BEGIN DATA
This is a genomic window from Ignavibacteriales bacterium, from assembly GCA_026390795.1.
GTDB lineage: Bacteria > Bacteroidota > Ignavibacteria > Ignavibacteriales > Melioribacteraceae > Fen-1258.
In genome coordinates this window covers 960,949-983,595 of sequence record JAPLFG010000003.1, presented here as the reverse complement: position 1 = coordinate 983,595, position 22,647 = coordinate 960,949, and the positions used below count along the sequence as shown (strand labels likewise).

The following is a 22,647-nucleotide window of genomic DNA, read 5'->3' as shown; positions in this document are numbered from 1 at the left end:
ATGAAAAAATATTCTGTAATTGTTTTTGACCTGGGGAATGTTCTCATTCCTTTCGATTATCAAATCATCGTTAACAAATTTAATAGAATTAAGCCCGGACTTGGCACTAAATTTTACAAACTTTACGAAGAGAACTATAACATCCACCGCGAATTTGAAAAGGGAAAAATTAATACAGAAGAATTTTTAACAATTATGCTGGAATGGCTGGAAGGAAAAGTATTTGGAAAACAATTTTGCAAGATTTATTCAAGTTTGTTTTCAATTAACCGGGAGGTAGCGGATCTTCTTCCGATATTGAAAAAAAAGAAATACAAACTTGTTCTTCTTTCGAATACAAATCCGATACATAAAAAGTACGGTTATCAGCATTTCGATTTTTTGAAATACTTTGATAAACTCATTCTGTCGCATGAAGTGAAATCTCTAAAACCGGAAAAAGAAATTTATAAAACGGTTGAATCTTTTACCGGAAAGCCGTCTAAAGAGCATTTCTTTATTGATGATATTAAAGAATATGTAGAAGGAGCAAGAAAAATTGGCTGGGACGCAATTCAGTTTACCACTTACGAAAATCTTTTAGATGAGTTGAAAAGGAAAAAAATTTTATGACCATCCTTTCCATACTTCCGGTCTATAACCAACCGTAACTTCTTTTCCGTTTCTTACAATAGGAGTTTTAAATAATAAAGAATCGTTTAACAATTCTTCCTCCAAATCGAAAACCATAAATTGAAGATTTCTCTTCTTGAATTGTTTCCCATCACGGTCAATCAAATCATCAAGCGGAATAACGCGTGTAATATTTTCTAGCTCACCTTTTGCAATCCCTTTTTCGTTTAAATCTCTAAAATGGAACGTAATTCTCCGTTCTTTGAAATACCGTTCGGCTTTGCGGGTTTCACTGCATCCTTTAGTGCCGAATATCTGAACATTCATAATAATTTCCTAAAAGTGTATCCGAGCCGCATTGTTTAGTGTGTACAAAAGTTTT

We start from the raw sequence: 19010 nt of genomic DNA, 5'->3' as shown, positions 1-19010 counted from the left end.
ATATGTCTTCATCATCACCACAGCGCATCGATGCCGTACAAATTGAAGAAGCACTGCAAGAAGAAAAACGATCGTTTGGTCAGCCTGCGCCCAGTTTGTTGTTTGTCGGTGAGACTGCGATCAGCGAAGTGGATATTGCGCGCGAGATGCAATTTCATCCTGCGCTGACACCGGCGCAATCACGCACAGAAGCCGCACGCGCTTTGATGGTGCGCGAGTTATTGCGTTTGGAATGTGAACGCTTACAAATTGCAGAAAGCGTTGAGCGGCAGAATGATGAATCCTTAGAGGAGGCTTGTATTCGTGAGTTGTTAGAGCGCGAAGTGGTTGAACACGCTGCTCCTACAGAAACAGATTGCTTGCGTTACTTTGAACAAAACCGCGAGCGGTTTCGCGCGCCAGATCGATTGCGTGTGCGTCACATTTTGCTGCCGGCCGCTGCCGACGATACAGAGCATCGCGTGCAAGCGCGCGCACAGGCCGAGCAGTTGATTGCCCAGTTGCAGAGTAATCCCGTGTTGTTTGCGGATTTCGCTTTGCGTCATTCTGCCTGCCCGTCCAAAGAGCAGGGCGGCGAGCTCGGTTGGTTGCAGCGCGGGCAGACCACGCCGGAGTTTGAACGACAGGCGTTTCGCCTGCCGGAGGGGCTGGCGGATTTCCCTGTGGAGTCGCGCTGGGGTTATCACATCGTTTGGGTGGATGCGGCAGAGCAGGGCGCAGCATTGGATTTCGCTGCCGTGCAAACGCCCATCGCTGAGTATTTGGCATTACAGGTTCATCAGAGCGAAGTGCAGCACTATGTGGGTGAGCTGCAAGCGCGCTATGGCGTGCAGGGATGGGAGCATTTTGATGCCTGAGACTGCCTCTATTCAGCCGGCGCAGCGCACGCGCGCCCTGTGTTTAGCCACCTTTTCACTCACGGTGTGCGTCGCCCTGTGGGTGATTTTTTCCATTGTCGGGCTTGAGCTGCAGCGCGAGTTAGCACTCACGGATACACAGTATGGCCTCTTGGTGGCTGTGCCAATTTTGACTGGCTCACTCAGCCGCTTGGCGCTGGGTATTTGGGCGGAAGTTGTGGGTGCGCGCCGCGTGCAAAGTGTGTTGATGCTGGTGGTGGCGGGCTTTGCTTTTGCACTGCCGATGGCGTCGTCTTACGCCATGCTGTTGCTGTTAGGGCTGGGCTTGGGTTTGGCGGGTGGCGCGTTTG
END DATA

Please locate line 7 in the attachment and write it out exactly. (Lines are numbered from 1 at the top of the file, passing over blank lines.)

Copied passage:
ATATGTCTTCATCATCACCACAGCGCATCGATGCCGTACAAATTGAAGAAGCACTGCAAGAAGAAAAACGATCGTTTGGTCAGCCTGCGCCCAGTTTGTTGTTTGTCGGTGAGACTGCGATCAGCGAAGTGGATATTGCGCGCGAGATGCAATTTCATCCTGCGCTGACACCGGCGCAATCACGCACAGAAGCCGCACGCGCTTTGATGGTGCGCGAGTTATTGCGTTTGGAATGTGAACGCTTACAAATTGCAGAAAGCGTTGAGCGGCAGAATGATGAATCCTTAGAGGAGGCTTGTATTCGTGAGTTGTTAGAGCGCGAAGTGGTTGAACACGCTGCTCCTACAGAAACAGATTGCTTGCGTTACTTTGAACAAAACCGCGAGCGGTTTCGCGCGCCAGATCGATTGCGTGTGCGTCACATTTTGCTGCCGGCCGCTGCCGACGATACAGAGCATCGCGTGCAAGCGCGCGCACAGGCCGAGCAGTTGATTGCCCAGTTGCAGAGTAATCCCGTGTTGTTTGCGGATTTCGCTTTGCGTCATTCTGCCTGCCCGTCCAAAGAGCAGGGCGGCGAGCTCGGTTGGTTGCAGCGCGGGCAGACCACGCCGGAGTTTGAACGACAGGCGTTTCGCCTGCCGGAGGGGCTGGCGGATTTCCCTGTGGAGTCGCGCTGGGGTTATCACATCGTTTGGGTGGATGCGGCAGAGCAGGGCGCAGCATTGGATTTCGCTGCCGTGCAAACGCCCATCGCTGAGTATTTGGCATTACAGGTTCATCAGAGCGAAGTGCAGCACTATGTGGGTGAGCTGCAAGCGCGCTATGGCGTGCAGGGATGGGAGCATTTTGATGCCTGAGACTGCCTCTATTCAGCCGGCGCAGCGCACGCGCGCCCTGTGTTTAGCCACCTTTTCACTCACGGTGTGCGTCGCCCTGTGGGTGATTTTTTCCATTGTCGGGCTTGAGCTGCAGCGCGAGTTAGCACTCACGGATACACAGTATGGCCTCTTGGTGGCTGTGCCAATTTTGACTGGCTCACTCAGCCGCTTGGCGCTGGGTATTTGGGCGGAAGTTGTGGGTGCGCGCCGCGTGCAAAGTGTGTTGATGCTGGTGGTGGCGGGCTTTGCTTTTGCACTGCCGATGGCGTCGTCTTACGCCATGCTGTTGCTGTTAGGGCTGGGCTTGGGTTTGGCGGGTGGCGCGTTTG